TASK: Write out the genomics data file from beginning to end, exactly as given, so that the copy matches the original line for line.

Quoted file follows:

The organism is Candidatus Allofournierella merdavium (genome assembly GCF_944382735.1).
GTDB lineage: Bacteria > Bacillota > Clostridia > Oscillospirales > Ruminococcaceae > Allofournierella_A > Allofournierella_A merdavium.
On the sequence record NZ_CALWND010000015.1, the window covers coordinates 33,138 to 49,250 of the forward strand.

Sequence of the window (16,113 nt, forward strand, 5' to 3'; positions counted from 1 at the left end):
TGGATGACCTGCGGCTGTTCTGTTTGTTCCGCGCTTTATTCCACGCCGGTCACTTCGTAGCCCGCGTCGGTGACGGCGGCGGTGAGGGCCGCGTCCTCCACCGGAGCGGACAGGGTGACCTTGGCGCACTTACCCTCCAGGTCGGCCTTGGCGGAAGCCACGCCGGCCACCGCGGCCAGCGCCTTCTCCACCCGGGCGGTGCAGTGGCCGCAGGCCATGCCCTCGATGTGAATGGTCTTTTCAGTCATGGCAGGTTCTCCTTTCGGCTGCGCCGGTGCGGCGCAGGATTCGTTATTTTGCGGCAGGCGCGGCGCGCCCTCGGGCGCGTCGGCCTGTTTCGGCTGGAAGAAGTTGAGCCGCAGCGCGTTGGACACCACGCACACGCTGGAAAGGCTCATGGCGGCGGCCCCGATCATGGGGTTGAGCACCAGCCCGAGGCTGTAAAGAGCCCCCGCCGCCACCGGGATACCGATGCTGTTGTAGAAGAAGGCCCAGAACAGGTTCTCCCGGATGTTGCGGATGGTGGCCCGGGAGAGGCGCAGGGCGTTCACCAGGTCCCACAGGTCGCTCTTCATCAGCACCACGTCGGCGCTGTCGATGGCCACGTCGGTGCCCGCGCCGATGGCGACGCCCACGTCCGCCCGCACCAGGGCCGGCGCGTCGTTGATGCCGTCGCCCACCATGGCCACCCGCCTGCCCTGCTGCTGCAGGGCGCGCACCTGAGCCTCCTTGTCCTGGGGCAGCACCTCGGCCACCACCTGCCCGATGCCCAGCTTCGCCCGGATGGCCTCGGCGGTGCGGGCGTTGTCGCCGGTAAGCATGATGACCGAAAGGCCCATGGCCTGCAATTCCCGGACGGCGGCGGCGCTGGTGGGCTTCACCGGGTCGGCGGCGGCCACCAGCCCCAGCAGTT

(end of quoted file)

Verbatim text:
The organism is Candidatus Allofournierella merdavium (genome assembly GCF_944382735.1).
GTDB lineage: Bacteria > Bacillota > Clostridia > Oscillospirales > Ruminococcaceae > Allofournierella_A > Allofournierella_A merdavium.
On the sequence record NZ_CALWND010000015.1, the window covers coordinates 33,138 to 49,250 of the forward strand.

Sequence of the window (16,113 nt, forward strand, 5' to 3'; positions counted from 1 at the left end):
TGGATGACCTGCGGCTGTTCTGTTTGTTCCGCGCTTTATTCCACGCCGGTCACTTCGTAGCCCGCGTCGGTGACGGCGGCGGTGAGGGCCGCGTCCTCCACCGGAGCGGACAGGGTGACCTTGGCGCACTTACCCTCCAGGTCGGCCTTGGCGGAAGCCACGCCGGCCACCGCGGCCAGCGCCTTCTCCACCCGGGCGGTGCAGTGGCCGCAGGCCATGCCCTCGATGTGAATGGTCTTTTCAGTCATGGCAGGTTCTCCTTTCGGCTGCGCCGGTGCGGCGCAGGATTCGTTATTTTGCGGCAGGCGCGGCGCGCCCTCGGGCGCGTCGGCCTGTTTCGGCTGGAAGAAGTTGAGCCGCAGCGCGTTGGACACCACGCACACGCTGGAAAGGCTCATGGCGGCGGCCCCGATCATGGGGTTGAGCACCAGCCCGAGGCTGTAAAGAGCCCCCGCCGCCACCGGGATACCGATGCTGTTGTAGAAGAAGGCCCAGAACAGGTTCTCCCGGATGTTGCGGATGGTGGCCCGGGAGAGGCGCAGGGCGTTCACCAGGTCCCACAGGTCGCTCTTCATCAGCACCACGTCGGCGCTGTCGATGGCCACGTCGGTGCCCGCGCCGATGGCGACGCCCACGTCCGCCCGCACCAGGGCCGGCGCGTCGTTGATGCCGTCGCCCACCATGGCCACCCGCCTGCCCTGCTGCTGCAGGGCGCGCACCTGAGCCTCCTTGTCCTGGGGCAGCACCTCGGCCACCACCTGCCCGATGCCCAGCTTCGCCCGGATGGCCTCGGCGGTGCGGGCGTTGTCGCCGGTAAGCATGATGACCGAAAGGCCCATGGCCTGCAATTCCCGGACGGCGGCGGCGCTGGTGGGCTTCACCGGGTCGGCGGCGGCCACCAGCCCCAGCAGTT